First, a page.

November 27, 2013 | York College
They count on us; we count on you’
At the UN Trust Fund’s first-ever awards ceremony, UN Women Goodwill Ambassador Nicole Kidman was among three advocates recognized for their efforts to end violence against women.
Date: 27 November 2013
New York —
The message at the first-ever awards ceremony of the UN Trust Fund to End Violence against Women was simple: “they count on us; we count on you.” Organized by the Trust Fund, the ceremony put a spotlight on ground-breaking initiatives that address the crucial needs of survivors of gender-based violence around the world and recognized individuals who have dedicated their lives to the cause.
The reception also launched the Trust Fund’s fundraising drive for 2014, with a goal to raise USD 16 million.
The ceremony, which was moderated by Emmy award-winning ABC news correspondent Juju Chang, highlighted the outstanding efforts of three individuals: UN Women Goodwill Ambassador Nicole Kidman, for her extensive global efforts to end violence against women; Founder of the Joyful Heart Foundation actress Mariska Hargitay, for her exemplary contribution to national efforts, and Co-Executive Director of CONNECT, Quentin Walcott, for his ground-breaking efforts at a local level.
Attending the event were grantees of the Fund, permanent representatives of UN Member States, representatives of private companies and foundations, among others, many clad in orange in response to the UN Secretary General’s UNiTE to End Violence against Women campaign’s global call to “Orange the World in 16 days.”
UN Women Deputy Executive Director Lakshmi Puri, who presented the awards, said that in its 17 years of existence, the UN Trust Fund has supported many innovative projects and has awarded USD 95 million to 368 initiatives in 132 countries, touching the lives of nearly 6 million people. She added that the Fund recently announced USD 8 million in new grants to 17 initiatives that are expected to reach 2.3 million beneficiaries between 2014 and 2017.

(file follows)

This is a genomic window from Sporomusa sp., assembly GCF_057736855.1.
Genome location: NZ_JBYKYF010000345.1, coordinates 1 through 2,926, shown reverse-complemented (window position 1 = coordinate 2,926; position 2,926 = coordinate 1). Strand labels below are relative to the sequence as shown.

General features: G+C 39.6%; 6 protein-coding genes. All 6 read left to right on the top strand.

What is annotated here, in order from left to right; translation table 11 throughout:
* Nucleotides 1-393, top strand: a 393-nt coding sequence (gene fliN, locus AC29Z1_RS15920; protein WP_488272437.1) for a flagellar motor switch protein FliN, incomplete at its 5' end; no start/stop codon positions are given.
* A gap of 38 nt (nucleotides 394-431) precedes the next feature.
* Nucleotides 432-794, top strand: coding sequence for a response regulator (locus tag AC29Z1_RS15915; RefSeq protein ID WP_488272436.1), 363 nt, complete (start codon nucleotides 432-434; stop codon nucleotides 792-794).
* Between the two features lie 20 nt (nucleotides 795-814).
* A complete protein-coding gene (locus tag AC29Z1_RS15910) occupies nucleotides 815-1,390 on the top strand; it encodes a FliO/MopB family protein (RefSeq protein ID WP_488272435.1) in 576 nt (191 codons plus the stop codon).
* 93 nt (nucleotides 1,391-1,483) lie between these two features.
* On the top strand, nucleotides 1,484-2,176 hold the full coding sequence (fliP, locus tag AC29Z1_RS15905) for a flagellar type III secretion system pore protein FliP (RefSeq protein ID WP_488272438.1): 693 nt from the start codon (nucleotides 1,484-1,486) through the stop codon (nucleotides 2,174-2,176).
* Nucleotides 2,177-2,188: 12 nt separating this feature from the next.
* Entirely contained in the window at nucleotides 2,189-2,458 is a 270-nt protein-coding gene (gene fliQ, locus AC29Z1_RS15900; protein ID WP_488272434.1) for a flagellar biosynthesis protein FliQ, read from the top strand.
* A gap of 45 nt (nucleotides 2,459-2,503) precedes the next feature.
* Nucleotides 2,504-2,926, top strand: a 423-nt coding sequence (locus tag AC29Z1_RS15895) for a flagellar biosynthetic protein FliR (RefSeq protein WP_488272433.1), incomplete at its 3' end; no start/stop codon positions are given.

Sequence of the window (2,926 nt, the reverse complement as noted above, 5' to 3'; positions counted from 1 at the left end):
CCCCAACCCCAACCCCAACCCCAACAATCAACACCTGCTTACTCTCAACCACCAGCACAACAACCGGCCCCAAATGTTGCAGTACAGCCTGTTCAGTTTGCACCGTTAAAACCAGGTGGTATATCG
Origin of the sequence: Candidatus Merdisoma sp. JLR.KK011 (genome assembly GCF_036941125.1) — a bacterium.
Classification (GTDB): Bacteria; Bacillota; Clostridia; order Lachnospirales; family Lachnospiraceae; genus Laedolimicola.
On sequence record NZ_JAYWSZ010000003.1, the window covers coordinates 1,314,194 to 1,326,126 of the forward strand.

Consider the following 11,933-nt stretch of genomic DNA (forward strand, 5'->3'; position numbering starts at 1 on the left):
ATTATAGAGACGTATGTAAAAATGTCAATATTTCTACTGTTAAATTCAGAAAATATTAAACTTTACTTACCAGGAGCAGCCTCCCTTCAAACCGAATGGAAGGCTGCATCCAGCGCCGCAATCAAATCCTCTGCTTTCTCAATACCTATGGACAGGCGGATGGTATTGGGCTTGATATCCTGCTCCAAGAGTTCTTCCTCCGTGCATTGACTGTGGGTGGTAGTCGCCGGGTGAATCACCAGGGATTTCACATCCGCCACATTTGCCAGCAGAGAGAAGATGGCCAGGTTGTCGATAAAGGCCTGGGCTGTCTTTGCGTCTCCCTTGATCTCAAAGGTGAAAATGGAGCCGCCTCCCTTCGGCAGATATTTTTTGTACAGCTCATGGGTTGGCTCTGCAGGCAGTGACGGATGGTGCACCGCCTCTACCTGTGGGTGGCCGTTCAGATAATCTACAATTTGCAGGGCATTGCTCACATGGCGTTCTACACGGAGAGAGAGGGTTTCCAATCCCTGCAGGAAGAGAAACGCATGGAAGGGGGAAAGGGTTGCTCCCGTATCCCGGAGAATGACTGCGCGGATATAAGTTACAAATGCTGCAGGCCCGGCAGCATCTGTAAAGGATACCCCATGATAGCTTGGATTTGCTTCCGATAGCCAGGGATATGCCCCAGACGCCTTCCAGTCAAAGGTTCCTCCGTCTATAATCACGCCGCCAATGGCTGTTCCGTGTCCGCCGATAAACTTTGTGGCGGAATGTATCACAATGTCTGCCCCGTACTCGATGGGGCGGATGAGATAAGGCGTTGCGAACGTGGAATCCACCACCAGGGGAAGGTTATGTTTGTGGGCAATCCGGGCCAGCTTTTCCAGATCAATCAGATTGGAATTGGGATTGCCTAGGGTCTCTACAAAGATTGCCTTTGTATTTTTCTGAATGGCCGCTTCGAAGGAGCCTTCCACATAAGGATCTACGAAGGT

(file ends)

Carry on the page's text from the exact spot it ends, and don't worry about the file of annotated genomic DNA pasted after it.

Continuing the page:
A representative of current grantee the International Rescue Committee (IRC), Ciarán Donnelly, Acting Vice-President for Programme Quality, said that in Sierra Leone, crucial Trust Fund support has enabled IRC to strengthen legal and judicial options for survivors by working with community leaders, skilled paralegals and police to help women make formal complaints and increase the quality of response by the police. “This means a visible challenge to perpetrators and reassurance that violence against women is not a private matter,” he said.
The awards ceremony began by honouring Ms. Kidman, UN Women Goodwill Ambassador who has helped raise funds for programmes that address violence against women and girls. Speaking through a video message, she said: “It is an outrage that violence against women continues to be a part of the daily reality for millions of women and girls. It is a reality we must not accept.” Since the demand for the UN Trust Fund far exceeds the funding available, she emphasized: “Your support counts. Please let survivors of violence know that they can count on you.”
The awardee for outstanding national efforts to end violence against women was Ms. Hargitay, founder of the Joyful Heart Foundation which aims to heal, educate and empower survivors of sexual assault, domestic violence and child abuse. Through her role as Detective Olivia Benson in NBC’s popular Law and Order: Special Victims Unit television series, Ms. Hargitay was inspired by the courage of survivors and established her own foundation.
Ms. Sukey Novogratz, Board Member of the Joyful Heart Foundation, accepted the award on her behalf, noting: “I know the importance of giving women and girls a better chance in accessing healing and justice. For Mariska, and all of us at Joyful Heart, we are grateful for your work to make the world a place where women and girls are safe, equal and powerful.”
Violence against women and girls can be pervasive not only in the developing world, but also in the most developed countries, emphasized awardee Mr. Walcott, Co-Executive Director of CONNECT, a non-profit organization dedicated to the prevention and elimination of interpersonal violence in New York City. A local anti-violence activist and educator, he has pioneered the development of New York City programmes aimed at transforming bystanders, many of them men and boys, including perpetrators, into allies and activists.
“It’s important that the UN recognizes local efforts and communities that are preventing violence and developing effective intervention programmes and projects,” said Mr. Walcott.